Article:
Ive been to an hour soft play session, and half way through the session, a group of mums stop the children, sit in the middle of the floor and have a whole sodding picnic something to eat. Its an hour! One hour! My 2 year old stops to have some water and is back in there running about.
I just cannot get it!!

Chchchchangeabout Wed 15-Jul-15 14:59:50

DC are offered a healthy (well usually) snack am and pm every day. I would offer on a softay day too but might fit round if possible (eg eat just before going in if 9.30am start). The routine works for us and on the odd occasions I have forgotten they've got grumpy. Doesn't seem to interfere with lunch/dinner.

vvviola Wed 15-Jul-15 15:00:35

I'm the opposite at soft play places. I always have quite a bit of food in my bag (DD2 has allergies, I like to have backup supplies in case we are out longer than planned). So the DC know I have food.

So I spend the whole bloody time saying "you couldn't possibly be hungry", "I didn't bring you here so you could eat, I brought you here to play" and "no, you are not having a single thing to eat".

It's exhausting.

CarpeJugulum Wed 15-Jul-15 15:03:41

I do force mine to stop for a drink once in a while - but our soft play was very hot, crowded and he was usually running constantly so it was about dehydration, not about actually eating & drinking.

Food? If he asked, but usually he didn't.

cailindana Wed 15-Jul-15 15:06:34

I agree, it is weird. My kids get fed in the morning, at 12 and at 5 and that's it apart from a small snack (as in, one Jaffa Cake) at around 3. I've seen the constant eating thing too and it's weird.

WorraLiberty Wed 15-Jul-15 15:10:43


Some parents are totally obsessed with food and snacking. It's ridiculous to think their kids can't just play for 2 hours without eating.

As long as they're having drinks breaks if it's hot, just let them get on and have fun.

WorraLiberty Wed 15-Jul-15 15:13:15

I also think if you actually have to offer your child a snack, they don't actually need it.

If they're hungry, they'll let you know.

<< Usual disclaimer about needing snacks for medical reasons >>

FlamingPie Wed 15-Jul-15 15:15:14

I'm a "helicopter parent" for good reason and am even more attentive in soft play areas where my son's anxieties can become more manifest. It isn't needing to be needed but actually because I am needed to help regulate his anxiety, give him confidence to play knowing I am close/accessible and to ensure he understands he hasn't been left alone. For some children, freedom and space are terrifying concepts - I want him to experience the fun of these places but could never just leave him to it as that wouldn't be fun for him any longer.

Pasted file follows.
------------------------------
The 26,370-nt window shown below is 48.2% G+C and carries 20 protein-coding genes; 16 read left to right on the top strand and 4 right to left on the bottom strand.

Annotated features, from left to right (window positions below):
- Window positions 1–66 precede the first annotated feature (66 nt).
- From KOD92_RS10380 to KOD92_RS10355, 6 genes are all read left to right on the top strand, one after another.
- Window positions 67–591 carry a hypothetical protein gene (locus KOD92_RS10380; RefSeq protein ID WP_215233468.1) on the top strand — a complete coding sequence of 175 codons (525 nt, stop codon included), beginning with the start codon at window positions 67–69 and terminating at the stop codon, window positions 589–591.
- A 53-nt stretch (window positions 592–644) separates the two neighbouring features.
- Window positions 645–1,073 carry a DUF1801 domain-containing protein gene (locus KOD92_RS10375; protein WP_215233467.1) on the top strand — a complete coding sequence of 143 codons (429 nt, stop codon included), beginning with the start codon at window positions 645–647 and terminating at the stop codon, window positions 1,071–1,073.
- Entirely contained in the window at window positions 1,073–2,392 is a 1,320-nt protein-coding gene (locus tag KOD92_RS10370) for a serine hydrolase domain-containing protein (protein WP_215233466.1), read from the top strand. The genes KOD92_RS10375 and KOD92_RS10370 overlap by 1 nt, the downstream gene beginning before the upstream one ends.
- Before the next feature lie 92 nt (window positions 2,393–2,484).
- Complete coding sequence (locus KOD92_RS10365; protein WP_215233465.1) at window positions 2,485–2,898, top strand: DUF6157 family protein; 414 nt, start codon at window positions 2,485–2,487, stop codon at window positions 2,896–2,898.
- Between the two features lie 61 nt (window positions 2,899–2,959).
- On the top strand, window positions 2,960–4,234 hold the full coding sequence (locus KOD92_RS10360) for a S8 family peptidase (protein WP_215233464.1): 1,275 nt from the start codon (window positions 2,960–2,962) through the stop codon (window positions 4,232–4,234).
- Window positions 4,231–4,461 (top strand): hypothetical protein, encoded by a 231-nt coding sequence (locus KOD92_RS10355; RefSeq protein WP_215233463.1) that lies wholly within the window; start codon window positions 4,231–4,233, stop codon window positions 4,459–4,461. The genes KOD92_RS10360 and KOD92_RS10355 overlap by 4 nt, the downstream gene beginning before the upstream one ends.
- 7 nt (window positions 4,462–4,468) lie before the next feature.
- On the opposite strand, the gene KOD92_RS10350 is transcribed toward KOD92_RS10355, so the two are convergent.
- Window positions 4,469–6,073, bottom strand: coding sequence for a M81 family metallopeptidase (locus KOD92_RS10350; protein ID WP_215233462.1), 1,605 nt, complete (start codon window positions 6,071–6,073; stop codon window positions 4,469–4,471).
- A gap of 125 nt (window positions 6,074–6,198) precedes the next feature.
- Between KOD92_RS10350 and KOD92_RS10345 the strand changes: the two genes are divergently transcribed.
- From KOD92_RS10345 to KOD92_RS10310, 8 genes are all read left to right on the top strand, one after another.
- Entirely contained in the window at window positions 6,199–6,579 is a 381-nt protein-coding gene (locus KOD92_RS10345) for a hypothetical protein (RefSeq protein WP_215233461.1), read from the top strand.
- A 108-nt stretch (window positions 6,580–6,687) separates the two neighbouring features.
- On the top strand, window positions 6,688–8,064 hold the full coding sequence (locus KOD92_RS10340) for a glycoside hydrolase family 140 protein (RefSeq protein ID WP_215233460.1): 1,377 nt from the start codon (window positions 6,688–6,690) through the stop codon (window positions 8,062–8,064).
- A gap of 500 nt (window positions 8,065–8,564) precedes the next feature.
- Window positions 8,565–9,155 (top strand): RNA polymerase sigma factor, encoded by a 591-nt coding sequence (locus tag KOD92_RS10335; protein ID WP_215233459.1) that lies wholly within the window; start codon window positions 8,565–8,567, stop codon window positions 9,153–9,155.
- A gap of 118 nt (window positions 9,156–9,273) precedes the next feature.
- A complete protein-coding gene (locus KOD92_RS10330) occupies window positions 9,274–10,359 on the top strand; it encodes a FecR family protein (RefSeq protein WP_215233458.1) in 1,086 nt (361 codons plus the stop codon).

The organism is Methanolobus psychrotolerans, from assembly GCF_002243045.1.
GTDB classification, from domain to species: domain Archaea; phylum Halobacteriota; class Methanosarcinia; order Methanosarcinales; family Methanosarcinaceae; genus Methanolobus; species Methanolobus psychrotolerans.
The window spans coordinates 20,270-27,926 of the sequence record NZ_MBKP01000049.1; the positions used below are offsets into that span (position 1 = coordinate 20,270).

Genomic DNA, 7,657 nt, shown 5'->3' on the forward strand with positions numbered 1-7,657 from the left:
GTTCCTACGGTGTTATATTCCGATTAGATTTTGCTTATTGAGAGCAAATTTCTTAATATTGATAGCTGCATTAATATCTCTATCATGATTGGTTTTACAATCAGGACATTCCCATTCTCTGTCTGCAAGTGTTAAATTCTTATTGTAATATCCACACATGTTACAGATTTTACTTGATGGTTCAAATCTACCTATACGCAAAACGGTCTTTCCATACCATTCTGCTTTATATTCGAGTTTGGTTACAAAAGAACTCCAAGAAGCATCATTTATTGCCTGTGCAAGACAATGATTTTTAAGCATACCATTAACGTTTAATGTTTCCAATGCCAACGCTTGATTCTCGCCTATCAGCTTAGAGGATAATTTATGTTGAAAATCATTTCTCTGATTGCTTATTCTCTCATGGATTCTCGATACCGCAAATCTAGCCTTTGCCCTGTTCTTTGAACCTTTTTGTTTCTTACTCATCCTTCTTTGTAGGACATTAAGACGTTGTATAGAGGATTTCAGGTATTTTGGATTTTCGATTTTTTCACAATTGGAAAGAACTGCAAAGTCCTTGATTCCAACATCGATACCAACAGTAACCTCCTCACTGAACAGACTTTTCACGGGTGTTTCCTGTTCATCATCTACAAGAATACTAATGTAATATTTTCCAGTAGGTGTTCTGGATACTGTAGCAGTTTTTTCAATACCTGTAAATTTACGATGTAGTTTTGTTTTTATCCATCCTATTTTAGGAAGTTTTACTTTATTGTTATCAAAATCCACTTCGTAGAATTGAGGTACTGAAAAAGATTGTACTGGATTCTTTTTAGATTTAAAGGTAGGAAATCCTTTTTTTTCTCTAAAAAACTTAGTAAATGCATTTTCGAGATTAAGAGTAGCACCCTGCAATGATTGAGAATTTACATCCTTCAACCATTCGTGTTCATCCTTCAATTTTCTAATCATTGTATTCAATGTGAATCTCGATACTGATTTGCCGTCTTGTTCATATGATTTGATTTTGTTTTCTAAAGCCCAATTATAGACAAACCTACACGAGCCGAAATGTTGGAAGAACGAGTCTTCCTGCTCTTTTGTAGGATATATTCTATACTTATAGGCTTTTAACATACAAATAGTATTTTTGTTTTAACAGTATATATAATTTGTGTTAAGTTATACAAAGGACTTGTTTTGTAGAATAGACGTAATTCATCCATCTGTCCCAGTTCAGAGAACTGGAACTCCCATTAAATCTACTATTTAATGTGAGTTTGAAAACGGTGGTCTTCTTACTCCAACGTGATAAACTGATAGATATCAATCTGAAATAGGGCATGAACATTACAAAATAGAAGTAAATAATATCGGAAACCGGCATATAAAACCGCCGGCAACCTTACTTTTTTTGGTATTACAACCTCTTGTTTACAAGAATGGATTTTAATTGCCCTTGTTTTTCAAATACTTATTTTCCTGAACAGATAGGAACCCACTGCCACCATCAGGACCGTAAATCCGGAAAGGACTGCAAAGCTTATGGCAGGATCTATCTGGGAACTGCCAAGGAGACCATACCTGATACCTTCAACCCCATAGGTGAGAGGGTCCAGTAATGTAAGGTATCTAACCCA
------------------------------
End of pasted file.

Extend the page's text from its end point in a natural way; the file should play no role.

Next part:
Lurkedforever1 Wed 15-Jul-15 15:19:42

I find it not so much weird as disturbing, because when do they learn to listen to their bodies if you always pre-empt hunger by offering food beforehand? Sometimes it's unavoidable as some kids will completely ignore it till it causes problems, but on the whole I feel it's a big contributory factor in why there are so many weight problems. There's always been some kids and always will who for whatever reason over or under eat, but if you look at older children 'come and eat your dinner' is being rapidly overtaken by 'is it ready yet' as a daily mantra

DeeWe Wed 15-Jul-15 15:21:54

I wouldn't have stopped at that time with dd1 and dd2 to eat, nor watched them on the playframes. Dd2 would have told me to go away anyway. grin

However then came ds whose behaviour deteriorates as he gets hungry and thirsty, and he also would not want to stop for anything.
He also gets overwhelmed with more than half an hour at a time in those places, as he has glue ear which means he can't properly hear and it just gets toomuch for him.
So even at his own part I would take him outside, walk him round and make him drink a cup of water and eat a biscuit every 25 minutes, just that 5 minute break would make such a difference.

Now he's older he knows and will come and say he needs that break, but he wouldn't at that age.

I would have also kept an eye on him much more than the girls because "oh dear that boy barged past ds" could escalate very quickly to "ds is getting angry" "Oh they've just hit each other". The girls would have removed themselves very quickly from any potentially escalating situation.

MiaowTheCat Wed 15-Jul-15 15:24:06

Message withdrawn at poster's request.

WorraLiberty Wed 15-Jul-15 15:24:13

He had to eat a biscuit every 25 minutes?

Scottysmum2008 Wed 15-Jul-15 15:29:46

Every child as every parent is different. I feel very priviledged to have a child that has confidence and just checks in occasionally with me for a drink or a breather, or to tell me who is his new friend for the day at play places we take him to.
Confidence comes from us as parents to our children, and being out of their comfort zone is important as otherwise we wouldn't try anything new, with us parents always in the background for security.
My son needs me, but I have to keep my anxious mother moments to myself otherwise he won't learn life skills to deal with the world he is in now as a child that will transfer across into adulthood, and be a strong confident character who can be fair and stand up for himself.

Iliveinalighthousewiththeghost Wed 15-Jul-15 15:30:46

Yes very odd behaviour. You're 100% correct. These places are not cheap. Some people must be made of money.
I took my DN to soft play at the weekend. I had juice and crisps on the table for him but he just came and had a drink and a few crisps as and when he felt like it.